• B&C reports, “Station owner Sinclair Broadcast Group went back to the D.C. Federal Court to challenge the Federal Communications Commission’s local-ownership rules once again.”

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  • Comcast Defends Role As Internet Traffic Cop

  • Mixed Media reports, “Wolff on Newser Launch: ‘Completely on Plan’”

  • VentureBeat raises $320,000 seed round, traffic growing

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  • New York Post reports, “US mags reported a 2.2 percent rise in paid circulation in the second half of 2007, led by increases from Wired, the Economist and AARP.”

  • Washingtonian reports, “Poke Your Favorite DC Chefs—Chances Are They Have a Facebook Profile”

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  • Elsevier is seeking journalists.

  • National Public Radio is looking for a Senior Project Manager, Digital Media.

  • The News Leader is looking for a Copy Editor/Page Designer.

  • Bloomberg is looking for a Fannie Mae/Freddie Mac Reporter.

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    Hat Tips: DCRTV, TVNewser, IWantMedia, Romenesko, MediaBistro, JournalismJobs, JournalismNext

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    Taking Out The Trash, 02.16.07

  • “You even smell clean” is in the lead!

  • A NBC release announced that “Meet the Press with Tim Russert” “posted huge advantages over the Sunday morning public affairs competition, winning the week ending Sunday, February 11 in all categories both nationally and in Washington, D.C.” “Meet” topped ABC’s “This Week” by 50%, CBS’s “Face the Nation” by 68% and Fox’s “News Sunday” by 174%.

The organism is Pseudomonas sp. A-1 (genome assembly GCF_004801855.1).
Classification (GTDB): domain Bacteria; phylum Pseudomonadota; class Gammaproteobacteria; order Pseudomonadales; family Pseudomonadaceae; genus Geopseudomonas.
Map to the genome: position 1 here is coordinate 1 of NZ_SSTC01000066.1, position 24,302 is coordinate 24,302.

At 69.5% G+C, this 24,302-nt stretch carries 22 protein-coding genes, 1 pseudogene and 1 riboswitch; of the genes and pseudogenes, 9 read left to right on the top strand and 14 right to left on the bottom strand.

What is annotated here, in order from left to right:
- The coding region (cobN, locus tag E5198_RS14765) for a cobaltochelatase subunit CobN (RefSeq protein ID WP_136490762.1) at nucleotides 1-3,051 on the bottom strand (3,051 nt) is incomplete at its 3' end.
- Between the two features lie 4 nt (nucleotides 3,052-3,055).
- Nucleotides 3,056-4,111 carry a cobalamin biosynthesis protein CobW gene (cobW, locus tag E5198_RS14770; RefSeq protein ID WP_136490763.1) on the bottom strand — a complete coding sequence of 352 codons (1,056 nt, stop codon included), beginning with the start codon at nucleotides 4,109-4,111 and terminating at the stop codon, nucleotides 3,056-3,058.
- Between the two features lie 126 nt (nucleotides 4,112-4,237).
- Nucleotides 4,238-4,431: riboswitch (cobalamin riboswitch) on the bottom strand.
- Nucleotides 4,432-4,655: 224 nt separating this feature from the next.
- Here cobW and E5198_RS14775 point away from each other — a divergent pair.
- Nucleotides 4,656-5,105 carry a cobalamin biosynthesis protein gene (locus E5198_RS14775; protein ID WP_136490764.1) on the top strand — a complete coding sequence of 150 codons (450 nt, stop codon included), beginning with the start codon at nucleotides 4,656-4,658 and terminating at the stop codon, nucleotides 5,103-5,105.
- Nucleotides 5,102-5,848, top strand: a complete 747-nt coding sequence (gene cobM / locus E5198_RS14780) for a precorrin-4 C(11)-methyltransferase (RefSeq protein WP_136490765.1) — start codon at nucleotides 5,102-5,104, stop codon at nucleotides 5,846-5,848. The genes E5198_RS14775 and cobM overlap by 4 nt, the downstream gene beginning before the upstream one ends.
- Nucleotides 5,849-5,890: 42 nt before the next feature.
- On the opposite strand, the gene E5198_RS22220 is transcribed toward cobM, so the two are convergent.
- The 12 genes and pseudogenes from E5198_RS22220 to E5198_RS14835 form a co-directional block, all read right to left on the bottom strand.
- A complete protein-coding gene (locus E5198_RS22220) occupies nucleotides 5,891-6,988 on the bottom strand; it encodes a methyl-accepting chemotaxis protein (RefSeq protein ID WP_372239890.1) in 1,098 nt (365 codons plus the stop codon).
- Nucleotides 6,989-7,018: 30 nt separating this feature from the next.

• An ABC release announced that “This Week with George Stephanopoulos” outperformed CBS’s “Face the Nation” with 2.87 million total viewers. This is the second week “This Week” outperformed “Face” among total viewers and the eighth time this season it outperformed among total viewers and adults 25-54. “This Week” was also the only Sunday show to increase compared to last year, “an impressive 32% in Total Viewers, and 35% in the key Adults 25-54 demographic.”

  • Another ABC release announced that “Nightline” “continued its growth trend in both Total Viewers and the key Adults 25-54 demographic” for the week of February 5, 2007. “Compared with the same week a year ago, ‘Nightline’ increased in Total Viewers compared to last year delivering 3.76 million.”

  • From a tipster: “The Politico’s press release criticizes ‘other publications’ for hiring “young reporters with scant experience’ to cover lobbying. Up until Cummings’ hire, the Politico’s chief lobbying reporter was Jeff Patch, whose previous experience was one month as an unpaid intern at Roll Call.”

  • A tipster informs us that Politico is n the Age of Aquarius with lots of has birthdays lately. Yesterday was Carrie Sheffield’s. Tuesday was Samantha Slater’s. Monday was Jim VandeHei’s. Last week was Aoife McCarthy’s.

  • The Washington Examiner hires Micah Morrison as an investigative reporter.

  • A reader writes, “Not to belabor the ‘Capitol Hill newspaper cat-fight,’ but if you’re wondering why Roll Call did an Aging policy briefing two weeks after the Hill did one, it’s because every year, RC sets its publishing schedule, then the Hill gets a copy of it and schedules sections on the same topics for a week or two earlier — just so they can tell advertisers, ‘See, we’re doing it first.’ They’ve been doing it for years. Kind of funny, or sad, depending on how you look at it.”

  • Another reader, “It’s clear who Allbritton’s quote about ‘scant experience’ was intended for. The Hill has hired several business and lobbying reporters recently, and it stated in a recent release that it was the go-to source for B&L coverage in its most recent one (I believe when it hired Ian Swanson). I thought Politico was competing with the Wash Post and NY Times, not those silly little Capitol Hill newspapers. Between this and the political cartoon they ran on their first day, it’s very clear who they are competing with.”

  • Washington Times Lands Abe Lincoln Scoop